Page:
WHERE TO STAY?
Walking with Witches – The Mistley Thorn, High Street, Mistley. Award winning dining and accommodation. www.visitessex.com/accommodation/the-mistley-thorn-p1266661
The Flitch Way – Great Lodge Barn, Great Bardfield, Braintree. Barn conversion surrounded by vineyards and walled gardens. www.visitessex.com/accommodation/stables-cart-lodge-and-the-rose-barn-p1266471
Turpin’s Trail – Puttock’s Farm B&B, Philpot End, Great Dunmow. Barn conversion and shepherds hut on working farm surrounded by Essex countryside. www.visitessex.com/accommodation/puttocks-farm-b-and-b-p1266171
The Essex Way – Greyfriars Hotel, High Street, Colchester. Michelin recommended luxury hotel. www.visitessex.com/accommodation/greyfriars-hotel-p1266291
Chelmer & Blackwater Navigation – The Warren Estate, Woodham Walter, Maldon. Collection of lodges each with a hot tub. www.visitessex.com/accommodation/the-warren-estate-p1266501
Constable Country – The Mistley Thorn, High Street, Mistley. Award winning dining and accommodation. www.visitessex.com/accommodation/the-mistley-thorn-p1266661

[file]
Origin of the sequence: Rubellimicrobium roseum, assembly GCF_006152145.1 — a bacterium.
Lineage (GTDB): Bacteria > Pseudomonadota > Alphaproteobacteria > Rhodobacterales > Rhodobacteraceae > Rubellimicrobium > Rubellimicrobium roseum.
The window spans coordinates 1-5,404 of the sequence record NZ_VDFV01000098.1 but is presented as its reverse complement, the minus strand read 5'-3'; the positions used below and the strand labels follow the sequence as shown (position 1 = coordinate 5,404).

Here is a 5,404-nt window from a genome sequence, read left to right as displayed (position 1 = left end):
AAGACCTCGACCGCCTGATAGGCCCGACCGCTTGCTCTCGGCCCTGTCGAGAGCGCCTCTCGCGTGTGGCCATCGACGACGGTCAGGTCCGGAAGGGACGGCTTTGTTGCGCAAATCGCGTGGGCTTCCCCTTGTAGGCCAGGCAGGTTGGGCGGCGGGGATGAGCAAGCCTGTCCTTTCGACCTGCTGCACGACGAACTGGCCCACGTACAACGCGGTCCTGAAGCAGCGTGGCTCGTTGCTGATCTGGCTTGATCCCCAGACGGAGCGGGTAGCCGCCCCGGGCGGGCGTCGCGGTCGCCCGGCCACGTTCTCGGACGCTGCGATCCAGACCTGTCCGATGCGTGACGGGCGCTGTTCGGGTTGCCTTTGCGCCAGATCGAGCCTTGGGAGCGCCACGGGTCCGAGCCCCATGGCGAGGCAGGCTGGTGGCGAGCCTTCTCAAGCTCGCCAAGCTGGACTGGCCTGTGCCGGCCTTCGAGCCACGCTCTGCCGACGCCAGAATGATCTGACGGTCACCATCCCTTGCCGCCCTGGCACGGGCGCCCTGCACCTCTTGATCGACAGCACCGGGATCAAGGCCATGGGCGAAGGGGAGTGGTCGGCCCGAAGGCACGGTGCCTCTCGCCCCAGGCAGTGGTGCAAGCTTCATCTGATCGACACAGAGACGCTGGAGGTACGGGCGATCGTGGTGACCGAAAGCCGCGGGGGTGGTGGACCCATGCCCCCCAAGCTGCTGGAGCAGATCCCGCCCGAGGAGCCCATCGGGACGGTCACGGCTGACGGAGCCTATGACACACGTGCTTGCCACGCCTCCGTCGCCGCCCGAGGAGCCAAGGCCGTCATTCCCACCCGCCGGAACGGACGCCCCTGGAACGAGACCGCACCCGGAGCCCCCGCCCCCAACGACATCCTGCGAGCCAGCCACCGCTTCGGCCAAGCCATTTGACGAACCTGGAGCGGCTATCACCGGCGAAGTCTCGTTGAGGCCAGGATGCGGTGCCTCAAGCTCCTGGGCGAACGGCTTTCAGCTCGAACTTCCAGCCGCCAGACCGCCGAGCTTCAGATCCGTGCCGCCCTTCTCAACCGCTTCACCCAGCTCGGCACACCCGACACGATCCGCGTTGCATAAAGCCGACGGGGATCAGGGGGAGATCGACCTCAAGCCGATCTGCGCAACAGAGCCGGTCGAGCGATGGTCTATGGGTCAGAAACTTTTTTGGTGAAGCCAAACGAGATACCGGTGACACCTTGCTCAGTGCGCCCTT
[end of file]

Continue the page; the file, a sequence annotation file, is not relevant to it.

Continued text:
GOOD FOOD ON THE WAY?
Walking with Witches – Lucca Enoteca, High Street, Manningtree. Wood-fired pizzas and classic pasta dishes. www.visitessex.com/food-and-drink/lucca-enoteca-p1341831
Turpin’s Trail – Tiptree Tea Room, Saffron Walden. Home-style food in the market town of Saffron Walden. www.visitessex.com/food-and-drink/tiptree-tea-room-at-the-courtyard-saffron-walden-p1269571
The Essex Way – The Kings Arms, Coggeshall. A family run pub serving traditional home cooked food. www.visitessex.com/food-and-drink/kings-arms-p1270831
Chelmer & Blackwater Navigation – The Barge Tea Rooms, The Hythe, Maldon. Breakfast, light lunches and afternoon tea on a barge with riverside views. www.visitessex.com/food-and-drink/the-barge-tearooms-p1318091
Constable Country – The Sun Inn, High Street, Dedham, the pub offers a menu influenced by seasonal, local produce www.thesuninndedham.com